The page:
Divina is Divina
Holly Wren Spaulding
“Ay, in the very temple of Delight / Veil’d Melancholy has her sovran shrine.” These lines from Keats’ “Ode to Melancholy” open the latest and third collection of poems by Jack Wiler, a New Jersey poet who died just after this manuscript was accepted for publication. And so begins our tour through the painful, beautiful world of a vital iconoclast of a man who wrote poems with an ear for the vernacular and an eye for the absurd and the broken.
Of course, the indignities of illness are a major theme here, and often it’s not pretty, though Wiler transcends the grim and gives us transcendence, written as the poems are from that in-between world where death isn’t intellectual. Wiler delights in small things—the fleeting: summer light, leaves in the wind, a lover’s laugh—and his poems are instructions on how one might live well despite devastation. In the wake of his own AIDS diagnosis, Wiler crafted a defiant, roomy poem about the 9/11 attacks, which had occurred around the same time: “You’d think it would make you sob deep gasping sobs / and you would be right but you would be wrong. / You should get up and walk a couple of blocks north or / wander up to where I work on 9th Avenue and watch / the real world go by.” He gives us a close-up of a beloved city, the people he meets at the butcher’s, at the Bellevue bar, and in seedy neighborhoods. It’s a love poem for a place as full of living as he is.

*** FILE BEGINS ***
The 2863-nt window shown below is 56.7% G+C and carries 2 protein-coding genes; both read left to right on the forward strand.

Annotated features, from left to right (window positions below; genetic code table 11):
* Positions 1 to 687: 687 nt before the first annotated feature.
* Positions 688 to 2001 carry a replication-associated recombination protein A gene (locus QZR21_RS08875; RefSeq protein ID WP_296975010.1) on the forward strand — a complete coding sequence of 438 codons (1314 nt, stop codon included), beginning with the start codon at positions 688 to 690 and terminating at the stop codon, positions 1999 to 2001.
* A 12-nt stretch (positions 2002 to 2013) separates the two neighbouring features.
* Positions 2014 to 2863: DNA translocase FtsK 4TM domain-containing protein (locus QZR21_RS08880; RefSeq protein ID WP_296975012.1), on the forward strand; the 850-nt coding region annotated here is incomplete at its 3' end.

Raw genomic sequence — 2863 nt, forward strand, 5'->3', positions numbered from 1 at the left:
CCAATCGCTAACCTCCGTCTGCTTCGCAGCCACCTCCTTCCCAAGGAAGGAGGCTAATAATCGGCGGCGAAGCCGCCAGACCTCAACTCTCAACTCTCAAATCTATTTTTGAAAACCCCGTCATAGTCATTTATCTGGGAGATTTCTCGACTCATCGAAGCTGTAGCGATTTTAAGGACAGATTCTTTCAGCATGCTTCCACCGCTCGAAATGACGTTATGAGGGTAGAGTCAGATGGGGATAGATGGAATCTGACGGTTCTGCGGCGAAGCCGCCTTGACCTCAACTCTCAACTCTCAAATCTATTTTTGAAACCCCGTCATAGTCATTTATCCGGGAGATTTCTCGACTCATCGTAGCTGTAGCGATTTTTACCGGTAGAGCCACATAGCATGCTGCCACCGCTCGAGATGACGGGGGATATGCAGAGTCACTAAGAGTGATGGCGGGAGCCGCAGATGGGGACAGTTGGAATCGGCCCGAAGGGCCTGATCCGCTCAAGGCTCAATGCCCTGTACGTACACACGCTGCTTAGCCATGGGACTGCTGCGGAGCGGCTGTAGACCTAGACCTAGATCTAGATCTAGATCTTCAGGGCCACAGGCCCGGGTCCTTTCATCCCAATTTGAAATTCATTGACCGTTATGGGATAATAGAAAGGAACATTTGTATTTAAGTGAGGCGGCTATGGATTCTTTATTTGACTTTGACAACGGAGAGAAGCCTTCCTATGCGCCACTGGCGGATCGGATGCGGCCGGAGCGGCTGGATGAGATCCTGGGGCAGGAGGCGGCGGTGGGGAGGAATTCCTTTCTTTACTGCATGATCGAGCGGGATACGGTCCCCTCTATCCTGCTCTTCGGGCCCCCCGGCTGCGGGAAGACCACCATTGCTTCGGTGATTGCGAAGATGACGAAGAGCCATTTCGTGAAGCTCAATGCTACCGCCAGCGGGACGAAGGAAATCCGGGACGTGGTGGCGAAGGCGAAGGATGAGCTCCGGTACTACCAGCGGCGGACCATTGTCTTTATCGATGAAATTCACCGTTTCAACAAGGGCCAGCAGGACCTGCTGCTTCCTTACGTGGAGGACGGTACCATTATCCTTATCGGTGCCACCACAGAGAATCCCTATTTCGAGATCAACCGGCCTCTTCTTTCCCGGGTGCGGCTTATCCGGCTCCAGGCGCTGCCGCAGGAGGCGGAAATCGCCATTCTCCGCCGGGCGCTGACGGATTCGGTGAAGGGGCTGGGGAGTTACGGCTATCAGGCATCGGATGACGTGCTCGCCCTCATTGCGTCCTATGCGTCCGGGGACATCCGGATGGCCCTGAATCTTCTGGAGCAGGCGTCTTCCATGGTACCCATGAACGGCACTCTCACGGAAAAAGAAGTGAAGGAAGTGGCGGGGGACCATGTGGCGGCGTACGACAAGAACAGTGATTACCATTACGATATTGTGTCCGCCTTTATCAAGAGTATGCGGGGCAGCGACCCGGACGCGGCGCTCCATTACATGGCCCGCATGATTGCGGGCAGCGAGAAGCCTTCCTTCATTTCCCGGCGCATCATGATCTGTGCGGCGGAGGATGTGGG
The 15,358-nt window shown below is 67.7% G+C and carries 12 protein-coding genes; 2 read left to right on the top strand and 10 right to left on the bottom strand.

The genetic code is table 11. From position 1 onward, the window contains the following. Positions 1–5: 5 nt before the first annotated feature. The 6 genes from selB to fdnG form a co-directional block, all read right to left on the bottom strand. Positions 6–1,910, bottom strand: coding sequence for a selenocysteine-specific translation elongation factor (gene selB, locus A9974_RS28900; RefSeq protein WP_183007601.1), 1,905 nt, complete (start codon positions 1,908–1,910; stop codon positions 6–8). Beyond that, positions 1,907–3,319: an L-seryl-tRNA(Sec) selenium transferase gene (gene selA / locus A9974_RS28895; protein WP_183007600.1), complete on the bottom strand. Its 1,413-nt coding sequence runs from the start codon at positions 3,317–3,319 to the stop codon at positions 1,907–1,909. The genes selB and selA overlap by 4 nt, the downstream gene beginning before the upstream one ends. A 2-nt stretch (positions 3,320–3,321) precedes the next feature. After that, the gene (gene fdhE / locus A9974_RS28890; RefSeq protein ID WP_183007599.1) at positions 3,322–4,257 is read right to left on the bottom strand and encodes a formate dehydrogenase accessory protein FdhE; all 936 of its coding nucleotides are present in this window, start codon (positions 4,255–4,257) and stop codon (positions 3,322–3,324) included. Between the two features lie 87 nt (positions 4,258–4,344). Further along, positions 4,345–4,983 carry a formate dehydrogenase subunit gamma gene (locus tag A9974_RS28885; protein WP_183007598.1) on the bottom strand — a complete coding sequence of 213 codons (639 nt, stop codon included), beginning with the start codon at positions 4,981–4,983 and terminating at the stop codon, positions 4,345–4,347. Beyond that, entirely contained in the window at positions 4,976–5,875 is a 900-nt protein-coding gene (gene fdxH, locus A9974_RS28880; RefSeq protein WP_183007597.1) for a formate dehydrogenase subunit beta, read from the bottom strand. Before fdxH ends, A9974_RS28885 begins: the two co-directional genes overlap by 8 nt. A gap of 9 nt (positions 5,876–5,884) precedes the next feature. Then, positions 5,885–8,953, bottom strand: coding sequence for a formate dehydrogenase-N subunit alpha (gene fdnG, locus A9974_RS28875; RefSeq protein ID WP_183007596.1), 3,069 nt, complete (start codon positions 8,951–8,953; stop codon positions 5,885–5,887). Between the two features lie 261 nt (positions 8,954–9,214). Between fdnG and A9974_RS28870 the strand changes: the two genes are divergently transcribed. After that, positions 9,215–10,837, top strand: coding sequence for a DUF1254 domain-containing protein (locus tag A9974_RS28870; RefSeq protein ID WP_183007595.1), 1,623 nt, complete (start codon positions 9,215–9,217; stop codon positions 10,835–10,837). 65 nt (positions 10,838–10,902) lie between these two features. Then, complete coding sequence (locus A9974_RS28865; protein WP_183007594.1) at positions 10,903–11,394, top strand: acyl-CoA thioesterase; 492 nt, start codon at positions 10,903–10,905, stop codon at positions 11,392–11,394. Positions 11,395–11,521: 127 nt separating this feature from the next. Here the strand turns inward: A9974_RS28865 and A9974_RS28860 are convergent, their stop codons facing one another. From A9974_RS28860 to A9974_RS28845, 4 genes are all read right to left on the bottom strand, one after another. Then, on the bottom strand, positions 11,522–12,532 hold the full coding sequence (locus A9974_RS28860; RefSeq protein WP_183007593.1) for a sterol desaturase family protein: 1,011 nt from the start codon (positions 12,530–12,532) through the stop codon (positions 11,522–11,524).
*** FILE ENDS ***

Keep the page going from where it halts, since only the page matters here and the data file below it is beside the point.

Wiler worked as a poet in the New Jersey schools and was an editor at Long Shot magazine, though for many years he was also employed by Acme Exterminating in New York. This last may account for his clear affection for the least among us, including cockroaches, rats, and bacteria that colonize the drains of even the privileged. “Why not stroke their hard skin, their rough fur. / Why not offer them some wire for gnawing, some toy,” he writes. Over and over we are reminded that we are not so special, no matter what we believe about ourselves; these poems argue for a truer democracy, one in which all beings have value.
It’s easy to imagine how Jack Wiler would have made friends with the people in his poems—the bums and addicts, transsexuals and mop pushers—because his heart is capacious and compassionate. A few of the poems are over-written, but mostly they are their own, smart selves, and it is easy to picture him reciting them in front of a boisterous audience, completely himself and utterly unselfconscious, everyone cheering for him to keep going.
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